In general, there are mainly 4 cleaning steps that need to be done on text sentences:

a) Removal of stop words – Stop words like “and”, “if”, “the”, etc are very common in all English sentences and are not very meaningful in deciding the theme of the article, so these words can be removed from the articles.

b) Removal of Punctuation Characters – Exclude all punctuation marks from the set([‘!’, ‘#’, ‘”‘, ‘%’, ‘$’, “‘”, ‘&’, ‘)’, ‘(‘, ‘+’, ‘*’, ‘-‘, ‘,’, ‘/’, ‘.’, ‘;’, ‘:’, ‘=’, ‘<‘, ‘?’, ‘>’, ‘@’, ‘[‘, ‘]’, ‘\\’, ‘_’, ‘^’, ‘`’, ‘{‘, ‘}’, ‘|’, ‘~’]).

c) Lemmatization – It is the process of grouping together the different inflected forms of a word so they can be analyzed as a single item. For example, “include”, “includes,” and “included” would all be represented as “include”. The context of the sentence is also preserved in lemmatization as opposed to stemming (another buzz word in text mining which does not consider the meaning of the sentence).

d) Removal of digits from the text sentence.

The following Python code defines a function clean() for cleaning the text article passed as an argument to it:

# Importing libraries
from sklearn.feature_extraction.text import TfidfVectorizer
from sklearn.neighbors import KNeighborsClassifier
from sklearn.cluster import KMeans
from nltk.corpus import stopwords
from nltk.stem.wordnet import WordNetLemmatizer
import string
import re
import numpy as np
from collections import Counter

stop = set(stopwords.words('english'))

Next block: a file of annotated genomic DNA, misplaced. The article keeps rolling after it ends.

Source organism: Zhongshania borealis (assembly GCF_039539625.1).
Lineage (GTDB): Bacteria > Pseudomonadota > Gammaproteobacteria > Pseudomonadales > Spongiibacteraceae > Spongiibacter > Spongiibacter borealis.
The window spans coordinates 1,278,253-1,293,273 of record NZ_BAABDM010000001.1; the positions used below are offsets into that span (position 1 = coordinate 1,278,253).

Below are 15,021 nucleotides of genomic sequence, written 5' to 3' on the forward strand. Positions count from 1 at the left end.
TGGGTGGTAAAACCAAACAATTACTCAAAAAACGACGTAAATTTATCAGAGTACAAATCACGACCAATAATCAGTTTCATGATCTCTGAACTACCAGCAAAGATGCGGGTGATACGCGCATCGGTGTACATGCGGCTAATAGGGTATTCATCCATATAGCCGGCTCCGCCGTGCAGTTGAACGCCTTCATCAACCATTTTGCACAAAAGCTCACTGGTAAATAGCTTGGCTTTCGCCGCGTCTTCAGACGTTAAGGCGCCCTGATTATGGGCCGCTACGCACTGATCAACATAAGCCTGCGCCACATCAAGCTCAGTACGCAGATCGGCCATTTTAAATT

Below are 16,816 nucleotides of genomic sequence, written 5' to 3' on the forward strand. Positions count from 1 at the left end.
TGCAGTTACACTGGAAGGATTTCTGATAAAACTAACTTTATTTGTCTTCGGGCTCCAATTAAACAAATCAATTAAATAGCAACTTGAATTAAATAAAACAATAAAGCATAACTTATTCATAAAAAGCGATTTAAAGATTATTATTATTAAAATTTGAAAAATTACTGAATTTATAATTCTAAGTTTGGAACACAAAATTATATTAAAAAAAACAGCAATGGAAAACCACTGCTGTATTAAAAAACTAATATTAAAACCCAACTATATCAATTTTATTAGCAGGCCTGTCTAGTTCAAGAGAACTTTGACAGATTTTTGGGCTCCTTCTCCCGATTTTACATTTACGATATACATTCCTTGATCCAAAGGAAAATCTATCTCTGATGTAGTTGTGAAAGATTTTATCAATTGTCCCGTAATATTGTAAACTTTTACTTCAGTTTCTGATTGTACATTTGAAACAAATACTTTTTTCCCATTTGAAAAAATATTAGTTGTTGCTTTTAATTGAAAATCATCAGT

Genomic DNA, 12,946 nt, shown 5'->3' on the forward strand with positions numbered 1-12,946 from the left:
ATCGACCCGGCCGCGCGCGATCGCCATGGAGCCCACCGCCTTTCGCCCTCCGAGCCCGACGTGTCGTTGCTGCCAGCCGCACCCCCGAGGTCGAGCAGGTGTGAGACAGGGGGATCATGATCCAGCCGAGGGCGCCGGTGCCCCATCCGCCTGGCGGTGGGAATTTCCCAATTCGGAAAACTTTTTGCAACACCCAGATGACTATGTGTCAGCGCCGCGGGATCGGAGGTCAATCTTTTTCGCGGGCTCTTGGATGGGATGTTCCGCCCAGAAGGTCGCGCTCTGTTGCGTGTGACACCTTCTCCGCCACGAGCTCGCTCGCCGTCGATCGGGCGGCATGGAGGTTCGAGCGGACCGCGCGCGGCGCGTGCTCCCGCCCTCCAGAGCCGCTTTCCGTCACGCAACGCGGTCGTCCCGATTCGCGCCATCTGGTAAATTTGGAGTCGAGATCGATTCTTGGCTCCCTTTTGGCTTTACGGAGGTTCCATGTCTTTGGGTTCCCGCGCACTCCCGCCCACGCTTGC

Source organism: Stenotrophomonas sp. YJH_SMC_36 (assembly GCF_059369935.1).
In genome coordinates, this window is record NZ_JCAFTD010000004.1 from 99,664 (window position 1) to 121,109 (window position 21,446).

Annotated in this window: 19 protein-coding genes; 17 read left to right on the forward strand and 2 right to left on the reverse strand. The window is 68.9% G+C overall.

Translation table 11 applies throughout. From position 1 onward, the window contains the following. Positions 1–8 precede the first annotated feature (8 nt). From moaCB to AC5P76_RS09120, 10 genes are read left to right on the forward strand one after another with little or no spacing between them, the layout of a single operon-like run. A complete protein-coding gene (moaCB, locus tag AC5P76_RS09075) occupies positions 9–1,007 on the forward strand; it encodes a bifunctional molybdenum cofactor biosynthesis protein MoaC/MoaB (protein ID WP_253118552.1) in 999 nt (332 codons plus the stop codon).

exclude = set(string.punctuation)
lemma = WordNetLemmatizer()

# Cleaning the text sentences so that punctuation marks, stop words & digits are removed
def clean(doc):
    stop_free = " ".join([i for i in doc.lower().split() if i not in stop])
    punc_free = ''.join(ch for ch in stop_free if ch not in exclude)
    normalized = " ".join(lemma.lemmatize(word) for word in punc_free.split())
    processed = re.sub(r"\d+","",normalized)
    y = processed.split()
    return y

2. Tf-Idf Feature Extraction.

The most popular and widely used word weighing scheme in text mining problems, term frequency and inverse document frequency (tf-idf), is a numerical statistic that is intended to reflect how important a word is to a document in a collection or corpus. The tf-idf value increases proportionally to the number of times a word appears in the document (tf), but is often offset by the frequency of the word in the whole corpus (idf), which helps to adjust for the fact that some words appear more frequently in general. I have explained tf-idf weighing scheme in detail in this blog-post of sentiment analysis application. The following Python code cleanses the text sentences using the definition provided in Section 1. Further, it extracts tf-idf features using scikit-learn library.

print "There are 10 sentences of following three classes on which K-NN classification and K-means clustering"\